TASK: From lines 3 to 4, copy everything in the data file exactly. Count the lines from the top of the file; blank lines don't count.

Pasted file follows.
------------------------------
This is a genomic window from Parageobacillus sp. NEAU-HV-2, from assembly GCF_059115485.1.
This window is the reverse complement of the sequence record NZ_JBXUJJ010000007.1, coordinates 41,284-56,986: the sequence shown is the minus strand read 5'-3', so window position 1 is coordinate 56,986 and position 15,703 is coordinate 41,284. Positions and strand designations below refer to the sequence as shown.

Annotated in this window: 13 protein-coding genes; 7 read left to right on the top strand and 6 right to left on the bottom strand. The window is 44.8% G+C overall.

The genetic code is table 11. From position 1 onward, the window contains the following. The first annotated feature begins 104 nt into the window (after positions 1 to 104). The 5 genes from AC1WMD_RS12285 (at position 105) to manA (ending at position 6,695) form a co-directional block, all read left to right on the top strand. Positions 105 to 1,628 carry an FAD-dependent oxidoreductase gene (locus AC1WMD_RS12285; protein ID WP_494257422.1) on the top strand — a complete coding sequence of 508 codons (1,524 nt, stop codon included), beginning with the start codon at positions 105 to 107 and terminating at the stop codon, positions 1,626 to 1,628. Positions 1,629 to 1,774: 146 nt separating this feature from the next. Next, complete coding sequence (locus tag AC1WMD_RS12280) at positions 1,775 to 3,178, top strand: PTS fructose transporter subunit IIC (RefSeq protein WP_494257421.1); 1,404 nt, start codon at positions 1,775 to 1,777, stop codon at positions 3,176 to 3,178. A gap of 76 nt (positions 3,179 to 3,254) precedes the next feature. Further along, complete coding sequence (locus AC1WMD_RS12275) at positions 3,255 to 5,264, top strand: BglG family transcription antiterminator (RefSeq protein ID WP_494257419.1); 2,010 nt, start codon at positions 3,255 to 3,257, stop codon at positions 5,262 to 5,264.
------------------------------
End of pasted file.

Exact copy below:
Annotated in this window: 13 protein-coding genes; 7 read left to right on the top strand and 6 right to left on the bottom strand. The window is 44.8% G+C overall.

The genetic code is table 11. From position 1 onward, the window contains the following. The first annotated feature begins 104 nt into the window (after positions 1 to 104). The 5 genes from AC1WMD_RS12285 (at position 105) to manA (ending at position 6,695) form a co-directional block, all read left to right on the top strand. Positions 105 to 1,628 carry an FAD-dependent oxidoreductase gene (locus AC1WMD_RS12285; protein ID WP_494257422.1) on the top strand — a complete coding sequence of 508 codons (1,524 nt, stop codon included), beginning with the start codon at positions 105 to 107 and terminating at the stop codon, positions 1,626 to 1,628. Positions 1,629 to 1,774: 146 nt separating this feature from the next. Next, complete coding sequence (locus tag AC1WMD_RS12280) at positions 1,775 to 3,178, top strand: PTS fructose transporter subunit IIC (RefSeq protein WP_494257421.1); 1,404 nt, start codon at positions 1,775 to 1,777, stop codon at positions 3,176 to 3,178. A gap of 76 nt (positions 3,179 to 3,254) precedes the next feature. Further along, complete coding sequence (locus AC1WMD_RS12275) at positions 3,255 to 5,264, top strand: BglG family transcription antiterminator (RefSeq protein ID WP_494257419.1); 2,010 nt, start codon at positions 3,255 to 3,257, stop codon at positions 5,262 to 5,264.